'Ahead of the other guy'
As an onfield general, Showalter blends the old and the new.
Baseball historian Bill James likes to group managers into families. Viewed this way, Showalter learned from Billy Martin, who was a disciple of Casey Stengel, who was a disciple of John McGraw, who was a disciple of Ned Hanlon.
Hanlon was the first great manager in Baltimore baseball history. As Showalter might say — pretty cool.
He surrounds himself with baseball history. A photo of Babe Ruth's father, tending bar, decorates one corner of his office in Camden Yards. On the wall directly overlooking his desk are media guide covers featuring past Orioles managers, from Hank Bauer to Frank Robinson to the late Johnny Oates, whom Showalter played for in the minors.
He famously ordered Orioles prospect Josh Hart to prepare a one-page paper on Robinson during spring training after Hart admitted he didn't know the Hall of Famer's history. Showalter hated that the homework assignment became a national story, however, because he never wanted Hart to feel belittled.
The dominant feature in Showalter's office is a rectangular board, covered with color-coded magnetic strips bearing the names of every player in the organization. "I have certain little codes that nobody but me knows what they mean," he said.
But he laughs at those who regard the board as some Machiavellian reminder to players that they're all replaceable. "I ain't that calculating," he said.
At his home in Dallas, he keeps a similar dry erase board. When he gets home from the long season, his son Nathan said, he erases it and begins scrawling out the new list for next year.
In his typical resistance to tidy narrative, Showalter dismisses the idea he had a chief mentor as he transitioned from minor league veteran to young manager.
"I think you learn more from people about what not to do than what to do," he said. "Everybody's looking for somebody's mentor, and I had some great people around me — Johnny Oates, Billy Martin. But I also learned a lot about what not to do."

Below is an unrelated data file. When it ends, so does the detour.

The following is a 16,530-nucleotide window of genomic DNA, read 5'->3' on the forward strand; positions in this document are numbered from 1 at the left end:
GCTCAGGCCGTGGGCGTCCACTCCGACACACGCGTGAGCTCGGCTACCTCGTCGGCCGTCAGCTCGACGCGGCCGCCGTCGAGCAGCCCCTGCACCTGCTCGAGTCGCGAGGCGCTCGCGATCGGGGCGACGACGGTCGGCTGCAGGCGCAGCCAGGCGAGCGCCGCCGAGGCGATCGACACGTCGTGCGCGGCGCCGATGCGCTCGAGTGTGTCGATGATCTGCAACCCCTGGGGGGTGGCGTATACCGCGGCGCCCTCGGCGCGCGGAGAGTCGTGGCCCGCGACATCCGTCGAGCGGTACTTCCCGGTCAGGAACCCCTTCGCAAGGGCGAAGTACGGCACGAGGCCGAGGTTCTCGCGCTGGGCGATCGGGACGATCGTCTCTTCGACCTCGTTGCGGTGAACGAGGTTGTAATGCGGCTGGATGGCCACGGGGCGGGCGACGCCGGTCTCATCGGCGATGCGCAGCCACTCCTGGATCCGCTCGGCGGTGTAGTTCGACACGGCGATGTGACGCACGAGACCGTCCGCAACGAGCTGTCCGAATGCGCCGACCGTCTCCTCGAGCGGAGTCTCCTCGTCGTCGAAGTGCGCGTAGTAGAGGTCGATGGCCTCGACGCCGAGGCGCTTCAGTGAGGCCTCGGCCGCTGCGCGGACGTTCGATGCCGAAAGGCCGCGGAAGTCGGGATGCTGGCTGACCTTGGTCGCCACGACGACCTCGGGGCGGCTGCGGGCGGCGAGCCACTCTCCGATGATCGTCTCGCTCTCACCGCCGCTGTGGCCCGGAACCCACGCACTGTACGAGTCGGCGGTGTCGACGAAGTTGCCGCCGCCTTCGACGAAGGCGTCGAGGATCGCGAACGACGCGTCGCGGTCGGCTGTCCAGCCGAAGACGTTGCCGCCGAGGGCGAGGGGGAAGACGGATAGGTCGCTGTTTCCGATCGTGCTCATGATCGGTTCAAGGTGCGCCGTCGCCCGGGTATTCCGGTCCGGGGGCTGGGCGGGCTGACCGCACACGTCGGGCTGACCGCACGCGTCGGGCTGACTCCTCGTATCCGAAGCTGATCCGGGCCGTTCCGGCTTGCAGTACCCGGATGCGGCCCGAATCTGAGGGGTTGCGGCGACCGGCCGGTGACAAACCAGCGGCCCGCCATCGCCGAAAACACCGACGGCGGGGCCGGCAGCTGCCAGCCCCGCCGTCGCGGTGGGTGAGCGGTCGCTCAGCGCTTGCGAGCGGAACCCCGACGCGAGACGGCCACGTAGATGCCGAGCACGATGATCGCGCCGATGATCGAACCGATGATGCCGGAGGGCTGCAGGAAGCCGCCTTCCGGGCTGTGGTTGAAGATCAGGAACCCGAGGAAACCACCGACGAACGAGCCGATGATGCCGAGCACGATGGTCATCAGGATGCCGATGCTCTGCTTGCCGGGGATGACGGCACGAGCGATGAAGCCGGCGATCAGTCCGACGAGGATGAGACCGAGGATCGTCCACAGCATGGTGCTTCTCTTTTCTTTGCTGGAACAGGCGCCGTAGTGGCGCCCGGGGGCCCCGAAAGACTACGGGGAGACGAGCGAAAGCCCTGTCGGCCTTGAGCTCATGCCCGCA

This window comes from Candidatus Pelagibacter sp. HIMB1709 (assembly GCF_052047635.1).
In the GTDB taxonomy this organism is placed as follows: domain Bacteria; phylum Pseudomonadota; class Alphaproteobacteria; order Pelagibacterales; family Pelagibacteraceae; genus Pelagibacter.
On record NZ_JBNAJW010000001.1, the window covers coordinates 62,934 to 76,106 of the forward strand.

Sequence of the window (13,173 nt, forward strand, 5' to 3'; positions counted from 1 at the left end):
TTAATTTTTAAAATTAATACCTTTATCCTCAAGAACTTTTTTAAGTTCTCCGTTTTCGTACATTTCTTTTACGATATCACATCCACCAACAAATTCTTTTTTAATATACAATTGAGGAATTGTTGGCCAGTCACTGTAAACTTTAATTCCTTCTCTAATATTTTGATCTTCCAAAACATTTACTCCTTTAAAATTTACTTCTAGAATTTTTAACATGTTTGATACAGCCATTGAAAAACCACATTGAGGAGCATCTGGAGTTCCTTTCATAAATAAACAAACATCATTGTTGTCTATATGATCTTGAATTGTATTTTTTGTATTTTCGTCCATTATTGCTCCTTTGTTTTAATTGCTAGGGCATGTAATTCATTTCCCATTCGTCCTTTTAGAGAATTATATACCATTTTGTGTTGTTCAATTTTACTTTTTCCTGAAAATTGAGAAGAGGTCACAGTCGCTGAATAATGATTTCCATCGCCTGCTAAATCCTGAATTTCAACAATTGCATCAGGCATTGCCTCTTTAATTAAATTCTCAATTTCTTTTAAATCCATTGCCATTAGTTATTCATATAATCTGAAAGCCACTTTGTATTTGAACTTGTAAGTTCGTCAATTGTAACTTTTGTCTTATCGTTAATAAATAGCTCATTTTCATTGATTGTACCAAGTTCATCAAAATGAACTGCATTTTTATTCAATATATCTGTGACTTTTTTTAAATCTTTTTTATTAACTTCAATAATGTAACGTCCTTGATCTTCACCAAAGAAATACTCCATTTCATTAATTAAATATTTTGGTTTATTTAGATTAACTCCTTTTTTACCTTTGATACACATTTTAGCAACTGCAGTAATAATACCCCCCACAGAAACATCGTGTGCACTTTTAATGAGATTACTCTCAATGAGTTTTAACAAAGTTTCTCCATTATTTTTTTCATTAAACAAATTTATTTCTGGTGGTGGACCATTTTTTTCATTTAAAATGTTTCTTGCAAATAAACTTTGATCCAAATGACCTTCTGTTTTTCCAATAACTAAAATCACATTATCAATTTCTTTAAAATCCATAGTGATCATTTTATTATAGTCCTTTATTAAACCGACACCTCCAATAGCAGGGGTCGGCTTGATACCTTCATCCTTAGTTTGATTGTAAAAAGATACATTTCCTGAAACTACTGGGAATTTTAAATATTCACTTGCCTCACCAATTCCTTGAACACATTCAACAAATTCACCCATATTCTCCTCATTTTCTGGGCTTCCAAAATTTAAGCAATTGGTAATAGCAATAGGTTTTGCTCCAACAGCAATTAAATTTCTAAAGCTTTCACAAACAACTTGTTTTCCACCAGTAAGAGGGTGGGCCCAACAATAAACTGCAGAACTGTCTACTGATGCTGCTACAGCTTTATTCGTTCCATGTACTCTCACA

Nonetheless, he often references the late Martin, who blended self-destructiveness and tactical brilliance to become one of the most compelling characters in baseball history.
Martin was in his fourth stint as Yankees manager when he took a liking to Showalter, using him as a de facto chauffeur during spring training. Though Showalter couldn't keep up with the older man's prodigious drinking, he observed Martin's absolute conviction in knowing which players fit his program.
"He was a brilliant baseball guy and a gut guy," Showalter recalled. "He'd tell me, 'Let those stats verify your gut. Don't let your gut be developed by these stats.'"
To this day, Showalter expresses skepticism toward baseball's statistical vanguard.
But in practice, he's hardly a hidebound traditionalist. Under Showalter, the Orioles haven't attempted many stolen bases, have started above-average defenders at almost every position and have remained ahead of the curve in using defensive shifts. Showalter would tell you none of these approaches are new. But they are firmly endorsed by the stat-minded.
These tactics might create bruised egos in other places, but the Orioles have bought in, partly because Showalter explains his motivations clearly and partly because they trust his thinking.
"You've kind of got to fit in here," said reliever Darren O'Day, one of the most cerebral of the 2014 Orioles. "My favorite part about playing for him is you know he's going to be more prepared than anybody else. He's two innings ahead of the other guy."